Help! My House... Is Dusty
Clean smart, not hard.
You are not a clean freak or someone with OCD by any standards, but your home has definitely got you feeling like one. Dust pervades every inch of your space - and it seems like in spite of your countless spring cleans and scrub downs - it doesn't give your nose a break.
Truth is, there will always be dust (after all, they are partly made up of dead skin cells). But, if a dusty home has got you living in allergy-ridden hell, perhaps the answer lies in your decor and cleaning habits. Here are 9 tricks that'll keep dust-mites away - for good.
1. Use A Broom, Then Mop
Dust mites are sneaky, creeping into every nook and cranny in your space; even the crevices of your tiles or parquet! Loosen them out from these hard-to-reach corners by using a broom with angled bristles. Then finish it up with a damp mop that'll pick the debris up more effectively.
Interior Designer: KDOT Associates
Interior Designer: Asolidplan
2. Dust With Microfiber Cloths
Your worn rags or feather dusters merely push dirt around the house, not absorb it. To get the job done, invest in a couple of microfiber cloths for wiping surfaces. With millions of microfibres that allow particles to 'stick' onto its surface, the material is much more effective than some cleaning solutions! For extra 'sticking' power - use a damp microfiber cloth to wipe.
3. Cut Down On The Amount of Fabrics
If we apply microfiber's logic to our spaces, fabric sofas, curtains and bedsheets similarly trap a ton of dust due to its fine threads and fibres. Worse, they also create more dust as they shed over time. If you are particularly sensitive to these tiny particles, consider replacing them with materials like leather, plastic, laminates, or smooth wood veneers that are easy to clean and don't allow dust to settle.
Interior Designer: Linear Space Concept
4. Bag Up Your Stuff
It's not just about your furnishings - even your clothes (which are made of fabric) can run the risk of allergens like mold and dust clumps if unattended for a long time. If you don't use them on a regular basis - bag up your threads, shoes and accessories in nylon garment bags or ziploc ones, so unwanted particles won't get to them.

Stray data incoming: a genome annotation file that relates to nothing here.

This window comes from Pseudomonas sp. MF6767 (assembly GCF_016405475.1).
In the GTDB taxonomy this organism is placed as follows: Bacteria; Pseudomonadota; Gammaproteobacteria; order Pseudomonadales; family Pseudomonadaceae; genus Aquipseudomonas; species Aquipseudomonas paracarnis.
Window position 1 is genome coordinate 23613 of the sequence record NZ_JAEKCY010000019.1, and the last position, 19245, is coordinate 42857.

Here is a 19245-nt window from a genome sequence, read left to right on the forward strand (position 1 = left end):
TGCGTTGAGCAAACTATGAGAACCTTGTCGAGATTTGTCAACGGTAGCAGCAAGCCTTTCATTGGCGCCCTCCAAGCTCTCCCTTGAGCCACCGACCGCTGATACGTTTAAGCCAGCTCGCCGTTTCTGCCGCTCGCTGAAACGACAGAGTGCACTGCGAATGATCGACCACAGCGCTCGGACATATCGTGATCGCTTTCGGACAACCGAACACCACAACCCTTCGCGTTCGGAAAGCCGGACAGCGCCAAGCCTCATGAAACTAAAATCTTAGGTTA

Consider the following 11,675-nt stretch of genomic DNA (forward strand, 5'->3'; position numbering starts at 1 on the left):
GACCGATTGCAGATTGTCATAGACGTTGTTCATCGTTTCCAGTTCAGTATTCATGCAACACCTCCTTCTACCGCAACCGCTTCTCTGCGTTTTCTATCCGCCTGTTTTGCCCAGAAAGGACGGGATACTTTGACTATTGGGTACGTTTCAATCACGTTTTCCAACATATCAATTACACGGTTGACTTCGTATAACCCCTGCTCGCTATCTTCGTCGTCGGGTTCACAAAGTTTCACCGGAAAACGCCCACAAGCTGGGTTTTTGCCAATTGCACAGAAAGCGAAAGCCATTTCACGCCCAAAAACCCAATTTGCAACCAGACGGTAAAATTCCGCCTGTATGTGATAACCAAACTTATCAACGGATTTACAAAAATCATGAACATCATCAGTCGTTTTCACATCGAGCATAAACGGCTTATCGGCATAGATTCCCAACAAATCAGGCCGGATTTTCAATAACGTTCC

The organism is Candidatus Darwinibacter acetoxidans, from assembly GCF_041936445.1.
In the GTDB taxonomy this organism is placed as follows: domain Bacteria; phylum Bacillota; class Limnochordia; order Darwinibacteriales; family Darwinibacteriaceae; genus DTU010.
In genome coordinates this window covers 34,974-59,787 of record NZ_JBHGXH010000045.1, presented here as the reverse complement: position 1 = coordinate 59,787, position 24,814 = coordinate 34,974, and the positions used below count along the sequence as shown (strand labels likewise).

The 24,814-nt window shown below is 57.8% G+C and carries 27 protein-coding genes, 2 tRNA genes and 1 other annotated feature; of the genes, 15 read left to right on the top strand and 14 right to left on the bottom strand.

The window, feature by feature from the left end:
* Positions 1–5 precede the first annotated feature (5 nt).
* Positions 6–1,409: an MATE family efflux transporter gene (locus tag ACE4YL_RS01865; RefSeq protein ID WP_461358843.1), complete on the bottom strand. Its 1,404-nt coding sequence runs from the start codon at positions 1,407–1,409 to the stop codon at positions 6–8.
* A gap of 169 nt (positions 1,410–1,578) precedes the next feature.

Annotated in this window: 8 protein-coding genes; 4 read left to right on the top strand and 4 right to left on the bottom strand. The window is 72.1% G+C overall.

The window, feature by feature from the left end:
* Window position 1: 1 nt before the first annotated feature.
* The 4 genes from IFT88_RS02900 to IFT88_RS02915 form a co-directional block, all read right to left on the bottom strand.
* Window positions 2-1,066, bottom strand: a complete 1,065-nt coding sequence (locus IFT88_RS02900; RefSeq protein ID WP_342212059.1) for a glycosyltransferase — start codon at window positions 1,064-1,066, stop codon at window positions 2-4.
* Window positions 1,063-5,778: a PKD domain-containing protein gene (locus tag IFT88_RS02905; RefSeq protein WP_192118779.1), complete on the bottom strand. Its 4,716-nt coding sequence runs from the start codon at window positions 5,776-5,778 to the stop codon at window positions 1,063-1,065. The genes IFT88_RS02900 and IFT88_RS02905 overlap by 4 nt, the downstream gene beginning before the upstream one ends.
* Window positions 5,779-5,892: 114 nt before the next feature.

Interior Designer: Posh Home
5. Keep Temperatures Low
Bad news for Singaporean homes - dust particularly love moist, humid environments like ours, as it lets them 'stick' and accumulate on places easily. Airing your room has never made more sense; try and keep your space cool and dry by opening up the windows, letting the breeze in (and blowing those clingy particles away) and simply lowering temperatures.
Interior Designer: Story Of Us
6. Check Your Vases and Planters
Sometimes, it isn't the dusty fabrics, dirty air-cons or uncleaned corners that are making you sneeze. But rather, your gorgeous indoor blooms. In particular, flowers like chrysanthemums or daisies feature a load of light-weight pollen which could be making your allergies work up. However, if you still like a little flower power in your balcony, go for allergy-friendly alternatives, like cactuses, geranium, phlox or roses.
Interior Designer: Urban Habitat
7. Change Your Air-Con Filters
While cool air does help to reduce the growth of dust, your air-con filters are a hot spot for dirt to accumulate. Why? Many of these filters are statically charged to catch dust and any allergens from contaminating the air blown out. So, make it a point to clean it out at least every month.
Interior Designer: The Scientist
8. Give Rugs A Good Beating
We get it - the soft fluffiness of rugs under your feet are to die for. But, its thick, wiry fibres absorb dust very easily; and each time you step through, you're sending those pesky particles up into the air. As a result, do give it a thorough vacuum every month or so, followed by a good beating using a stick or broom to push out any remaining particles the vacuum did not manage to catch.
Interior Designer: Third Avenue
9. Simply Have Less Stuff
Your mom wasn't lying when she said your messy room was dusty. The more stuff you have piling up or lying about a place, to more recesses, corners and openings you leave for dust to grow and flourish. The one way to really cut down on the amount of dust at home? De-clutter and organise. For example, stow your books or papers into boxes and folders. And for your collectibles - it might be better to place them in a glass cabinet than out in the open.
Interior Designer: 82
Good design will always be allergy-friendly
The right interior professional knows how to create a functional space that's easy to clean - and dust-free too! And we can help - simply request for a quote here, and get matched with 5 interior designers, based on your budget and style. All recommendations made will be covered under the Qanvast Guarantee, up to $50,000.
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